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How many ways to shuffle a pack of cards?

This is an excerpt from friend of The Aperiodical, Matt Parker’s book, “Things to Make and Do in the Fourth Dimension”, which is out now in paperback.


There’s a lovely function in mathematics called the factorial function, which involves multiplying the input number by every number smaller than it. For example: $\operatorname{factorial}(5) = 5 \times 4 \times 3 \times 2 \times 1 = 120$. The values of factorials get alarmingly big so, conveniently, the function is written in shorthand as an exclamation mark. So when a mathematician writes things like $5! = 120$ and $13! = 6,\!227,\!020,\!800$ the exclamation mark represents both factorial and pure excitement. Factorials are mathematically interesting for several reasons, possibly the most common being that they represent the ways objects can be shuffled. If you have thirteen cards to shuffle, then there are thirteen possible cards you could put down first. You then have the remaining twelve cards as options for the second one, eleven for the next, and so on – giving just over 6 billion possibilities for arranging a mere thirteen cards.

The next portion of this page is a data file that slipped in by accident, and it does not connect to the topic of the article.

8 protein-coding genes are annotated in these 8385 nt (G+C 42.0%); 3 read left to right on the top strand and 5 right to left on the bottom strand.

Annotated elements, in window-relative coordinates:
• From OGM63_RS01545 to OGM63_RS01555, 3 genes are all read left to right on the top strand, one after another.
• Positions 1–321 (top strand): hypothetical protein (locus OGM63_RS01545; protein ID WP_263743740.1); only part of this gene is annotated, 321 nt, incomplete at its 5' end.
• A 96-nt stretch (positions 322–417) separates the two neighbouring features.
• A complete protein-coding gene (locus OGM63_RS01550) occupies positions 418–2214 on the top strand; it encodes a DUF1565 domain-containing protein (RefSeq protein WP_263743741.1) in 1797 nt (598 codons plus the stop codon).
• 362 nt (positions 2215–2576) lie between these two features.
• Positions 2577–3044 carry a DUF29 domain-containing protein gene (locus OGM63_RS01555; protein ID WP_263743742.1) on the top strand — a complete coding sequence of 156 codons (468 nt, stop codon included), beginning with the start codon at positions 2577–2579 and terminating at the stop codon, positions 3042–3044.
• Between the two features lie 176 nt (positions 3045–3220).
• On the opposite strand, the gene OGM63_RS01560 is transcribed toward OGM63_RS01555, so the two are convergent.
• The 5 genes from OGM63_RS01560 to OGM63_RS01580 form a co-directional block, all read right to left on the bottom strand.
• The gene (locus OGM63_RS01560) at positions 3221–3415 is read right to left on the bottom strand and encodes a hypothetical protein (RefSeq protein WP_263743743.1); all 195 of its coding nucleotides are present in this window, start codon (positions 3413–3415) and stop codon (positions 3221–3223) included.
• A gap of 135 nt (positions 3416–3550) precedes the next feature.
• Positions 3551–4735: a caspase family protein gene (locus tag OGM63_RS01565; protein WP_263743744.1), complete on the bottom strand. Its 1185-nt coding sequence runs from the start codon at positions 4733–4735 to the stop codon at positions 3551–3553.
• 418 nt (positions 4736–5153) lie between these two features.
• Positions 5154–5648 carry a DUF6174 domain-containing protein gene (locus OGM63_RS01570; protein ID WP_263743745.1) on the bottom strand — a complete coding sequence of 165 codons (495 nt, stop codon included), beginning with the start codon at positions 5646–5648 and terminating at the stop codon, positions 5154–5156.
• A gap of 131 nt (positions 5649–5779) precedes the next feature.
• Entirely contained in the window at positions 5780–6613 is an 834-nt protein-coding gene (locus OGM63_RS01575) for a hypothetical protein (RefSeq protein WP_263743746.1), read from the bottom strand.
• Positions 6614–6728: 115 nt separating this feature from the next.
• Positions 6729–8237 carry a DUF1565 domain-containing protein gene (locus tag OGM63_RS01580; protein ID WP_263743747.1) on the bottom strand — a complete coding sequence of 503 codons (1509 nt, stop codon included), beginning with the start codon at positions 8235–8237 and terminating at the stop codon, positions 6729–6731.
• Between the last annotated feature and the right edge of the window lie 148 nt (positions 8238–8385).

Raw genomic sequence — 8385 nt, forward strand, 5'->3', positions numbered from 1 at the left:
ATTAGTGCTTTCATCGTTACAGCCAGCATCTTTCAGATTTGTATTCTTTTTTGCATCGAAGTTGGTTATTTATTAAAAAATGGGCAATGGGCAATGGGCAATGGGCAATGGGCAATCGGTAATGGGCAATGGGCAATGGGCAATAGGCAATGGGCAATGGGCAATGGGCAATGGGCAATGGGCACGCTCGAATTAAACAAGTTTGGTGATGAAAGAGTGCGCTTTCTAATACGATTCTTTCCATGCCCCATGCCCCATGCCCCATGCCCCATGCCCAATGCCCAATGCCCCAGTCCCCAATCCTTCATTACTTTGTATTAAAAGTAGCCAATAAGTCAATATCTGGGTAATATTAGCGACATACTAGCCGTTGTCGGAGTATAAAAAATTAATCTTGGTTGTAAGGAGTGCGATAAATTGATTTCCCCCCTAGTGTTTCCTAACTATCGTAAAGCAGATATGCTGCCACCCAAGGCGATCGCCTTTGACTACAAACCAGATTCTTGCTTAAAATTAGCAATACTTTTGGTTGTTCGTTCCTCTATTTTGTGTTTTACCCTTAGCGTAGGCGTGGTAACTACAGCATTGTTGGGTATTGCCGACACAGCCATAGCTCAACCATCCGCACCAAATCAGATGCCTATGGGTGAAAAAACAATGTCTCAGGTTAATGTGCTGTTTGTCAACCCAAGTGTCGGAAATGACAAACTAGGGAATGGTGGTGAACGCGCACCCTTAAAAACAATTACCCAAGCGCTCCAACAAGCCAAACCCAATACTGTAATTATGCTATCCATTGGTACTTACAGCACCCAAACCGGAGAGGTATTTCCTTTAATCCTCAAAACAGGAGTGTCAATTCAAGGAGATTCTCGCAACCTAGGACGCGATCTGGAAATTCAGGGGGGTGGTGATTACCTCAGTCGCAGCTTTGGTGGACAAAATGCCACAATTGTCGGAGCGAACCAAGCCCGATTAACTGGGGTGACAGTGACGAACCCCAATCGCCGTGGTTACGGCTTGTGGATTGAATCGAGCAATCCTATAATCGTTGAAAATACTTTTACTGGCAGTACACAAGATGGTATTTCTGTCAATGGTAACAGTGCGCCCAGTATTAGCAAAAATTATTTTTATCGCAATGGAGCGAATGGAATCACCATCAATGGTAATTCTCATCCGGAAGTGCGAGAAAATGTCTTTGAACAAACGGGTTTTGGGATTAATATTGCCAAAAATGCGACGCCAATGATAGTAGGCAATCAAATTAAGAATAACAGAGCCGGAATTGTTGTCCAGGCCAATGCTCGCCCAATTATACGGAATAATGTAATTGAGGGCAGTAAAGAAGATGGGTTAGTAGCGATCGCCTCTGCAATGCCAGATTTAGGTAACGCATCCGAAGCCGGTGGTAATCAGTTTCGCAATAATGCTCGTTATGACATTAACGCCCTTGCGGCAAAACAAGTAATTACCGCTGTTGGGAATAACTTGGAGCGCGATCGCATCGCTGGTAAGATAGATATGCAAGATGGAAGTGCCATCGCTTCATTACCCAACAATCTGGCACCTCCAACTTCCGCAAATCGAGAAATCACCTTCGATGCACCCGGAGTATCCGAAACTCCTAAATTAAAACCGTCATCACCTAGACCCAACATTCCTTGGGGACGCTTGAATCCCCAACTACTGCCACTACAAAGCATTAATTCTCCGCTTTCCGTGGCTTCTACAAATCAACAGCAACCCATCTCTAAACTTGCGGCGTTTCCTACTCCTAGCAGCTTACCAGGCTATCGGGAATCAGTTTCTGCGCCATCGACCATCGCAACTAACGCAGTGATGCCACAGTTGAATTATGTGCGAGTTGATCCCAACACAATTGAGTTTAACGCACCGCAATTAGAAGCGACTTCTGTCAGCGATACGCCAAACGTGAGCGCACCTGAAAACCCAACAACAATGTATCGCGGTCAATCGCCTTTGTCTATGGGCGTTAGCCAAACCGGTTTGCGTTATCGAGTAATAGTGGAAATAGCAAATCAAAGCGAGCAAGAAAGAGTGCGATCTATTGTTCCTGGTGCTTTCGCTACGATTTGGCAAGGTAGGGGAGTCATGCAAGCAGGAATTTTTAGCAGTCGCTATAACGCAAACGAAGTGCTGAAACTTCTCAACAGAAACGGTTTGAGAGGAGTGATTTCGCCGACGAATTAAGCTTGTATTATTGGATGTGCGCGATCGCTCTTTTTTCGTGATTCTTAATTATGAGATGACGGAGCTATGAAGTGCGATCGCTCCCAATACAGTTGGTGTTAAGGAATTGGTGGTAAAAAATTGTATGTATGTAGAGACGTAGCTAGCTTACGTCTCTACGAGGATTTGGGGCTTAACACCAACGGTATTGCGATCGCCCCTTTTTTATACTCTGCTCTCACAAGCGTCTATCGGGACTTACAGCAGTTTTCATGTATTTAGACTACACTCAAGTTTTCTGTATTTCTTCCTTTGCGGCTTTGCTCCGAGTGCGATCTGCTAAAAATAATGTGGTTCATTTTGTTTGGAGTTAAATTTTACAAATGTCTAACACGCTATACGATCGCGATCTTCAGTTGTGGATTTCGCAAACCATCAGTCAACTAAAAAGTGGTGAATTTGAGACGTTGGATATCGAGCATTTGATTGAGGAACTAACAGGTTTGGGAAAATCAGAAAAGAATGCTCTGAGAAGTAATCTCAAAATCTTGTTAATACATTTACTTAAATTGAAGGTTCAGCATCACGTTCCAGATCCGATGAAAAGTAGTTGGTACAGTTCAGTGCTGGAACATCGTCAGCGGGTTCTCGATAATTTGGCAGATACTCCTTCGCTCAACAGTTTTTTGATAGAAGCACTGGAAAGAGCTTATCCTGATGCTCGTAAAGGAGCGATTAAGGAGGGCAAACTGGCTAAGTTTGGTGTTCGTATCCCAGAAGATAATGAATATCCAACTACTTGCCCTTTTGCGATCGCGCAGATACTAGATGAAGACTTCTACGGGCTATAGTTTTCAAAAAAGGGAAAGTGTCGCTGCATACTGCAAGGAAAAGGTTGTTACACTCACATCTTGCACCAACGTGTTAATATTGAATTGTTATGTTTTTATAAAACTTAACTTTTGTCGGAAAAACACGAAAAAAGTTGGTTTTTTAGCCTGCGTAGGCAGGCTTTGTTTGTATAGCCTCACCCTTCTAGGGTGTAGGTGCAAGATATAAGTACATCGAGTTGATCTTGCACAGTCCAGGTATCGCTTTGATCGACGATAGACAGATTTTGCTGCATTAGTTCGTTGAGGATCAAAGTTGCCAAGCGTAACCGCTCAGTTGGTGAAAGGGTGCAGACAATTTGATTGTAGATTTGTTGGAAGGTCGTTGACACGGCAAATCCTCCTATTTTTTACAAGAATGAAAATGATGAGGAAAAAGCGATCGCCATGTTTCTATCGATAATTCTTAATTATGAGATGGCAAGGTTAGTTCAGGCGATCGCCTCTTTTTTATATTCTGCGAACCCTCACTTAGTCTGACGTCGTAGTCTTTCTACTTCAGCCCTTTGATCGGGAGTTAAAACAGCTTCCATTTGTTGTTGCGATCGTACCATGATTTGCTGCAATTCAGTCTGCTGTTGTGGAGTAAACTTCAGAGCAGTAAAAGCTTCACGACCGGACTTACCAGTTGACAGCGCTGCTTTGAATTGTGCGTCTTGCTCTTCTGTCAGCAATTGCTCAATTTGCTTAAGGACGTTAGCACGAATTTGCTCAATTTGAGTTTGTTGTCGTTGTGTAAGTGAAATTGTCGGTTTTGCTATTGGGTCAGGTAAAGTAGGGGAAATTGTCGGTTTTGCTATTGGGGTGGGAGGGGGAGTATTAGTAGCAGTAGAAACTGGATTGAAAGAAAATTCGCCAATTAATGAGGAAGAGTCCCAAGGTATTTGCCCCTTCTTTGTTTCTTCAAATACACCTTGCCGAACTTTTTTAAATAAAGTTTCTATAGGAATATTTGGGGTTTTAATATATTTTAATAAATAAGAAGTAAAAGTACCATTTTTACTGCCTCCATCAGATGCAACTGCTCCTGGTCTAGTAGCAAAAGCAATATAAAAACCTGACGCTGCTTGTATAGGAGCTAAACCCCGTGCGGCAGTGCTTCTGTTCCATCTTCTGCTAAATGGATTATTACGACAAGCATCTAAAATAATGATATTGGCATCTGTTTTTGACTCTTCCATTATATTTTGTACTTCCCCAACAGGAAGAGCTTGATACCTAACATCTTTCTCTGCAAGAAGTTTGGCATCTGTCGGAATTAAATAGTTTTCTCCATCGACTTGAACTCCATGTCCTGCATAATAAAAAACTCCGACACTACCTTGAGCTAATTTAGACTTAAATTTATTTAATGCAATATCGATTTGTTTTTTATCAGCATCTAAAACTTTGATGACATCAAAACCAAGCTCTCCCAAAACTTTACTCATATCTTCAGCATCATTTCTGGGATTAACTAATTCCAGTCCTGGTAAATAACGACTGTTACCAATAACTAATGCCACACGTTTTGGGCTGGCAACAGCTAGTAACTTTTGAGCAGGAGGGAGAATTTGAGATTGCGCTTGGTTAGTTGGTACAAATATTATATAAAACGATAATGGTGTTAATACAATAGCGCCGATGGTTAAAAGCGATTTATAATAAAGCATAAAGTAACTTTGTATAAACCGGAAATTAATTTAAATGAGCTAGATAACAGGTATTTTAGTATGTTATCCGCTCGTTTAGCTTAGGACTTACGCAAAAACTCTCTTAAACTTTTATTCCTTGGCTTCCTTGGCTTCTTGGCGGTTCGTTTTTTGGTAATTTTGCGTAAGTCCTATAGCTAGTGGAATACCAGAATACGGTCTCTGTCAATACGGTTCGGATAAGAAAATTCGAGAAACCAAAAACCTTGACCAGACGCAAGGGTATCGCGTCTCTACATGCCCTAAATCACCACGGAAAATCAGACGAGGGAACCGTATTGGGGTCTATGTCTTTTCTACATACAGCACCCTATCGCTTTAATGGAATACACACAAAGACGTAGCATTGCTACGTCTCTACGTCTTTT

Mathical books for kids award winners announced

mathical awards

US organisations the Mathematical Sciences Research Institute (MSRI) and the Children’s Book Council (CBC) have founded a youth book prize, called Mathical: Books for Kids from Tots to Teens. The prizes, awarded for the first time this year, recognise the most inspiring maths-related fiction and nonfiction books aimed at young people. This year, they’ve awarded a set of prizes for books released in 2014, as well as honouring books published been 2009 and 2014, plus two ‘hall of fame’ winners from the further past.

Cédric Villani’s Birth of a Theorem is Radio 4 Book of the Week

Birth of a Theorem, the autobiographical book by French mathematician and (spoiler) Fields Medallist Cédric Villani, is Book of the Week on BBC Radio 4 this week, read by non-French non-mathematician Julian Rhind-Tutt. Villani also appeared on discussion show Start the Week on Monday, talking about ‘the mathematical mind’ along with mathematician Vicky Neale; Morgan Matthews, director of kid-does-maths film X+Y; and novelist Zia Haider Rahman.

Review: The Mathematics of Love

This is a review of The Mathematics of Love: Patterns, Proofs and the search for the Ultimate Equation by Hannah Fry, a new book which Katie was sent an advance copy of.

Hannah Fry: The Mathematics of Love (Hardcover)

3rd February 2015 (hardcover); Simon & Schuster/TED

Hannah Fry, who’s a lecturer and public engagement fellow at UCL, has written a book. Following a TEDx talk she gave last spring, Hannah was invited by TED to be one of 12 speakers who got the chance to put their ideas into book form. Her topic was the mathematics of love, and the result is this collection of mathematical stories and techniques for navigating the world of romance, from choosing a partner to keeping hold of one.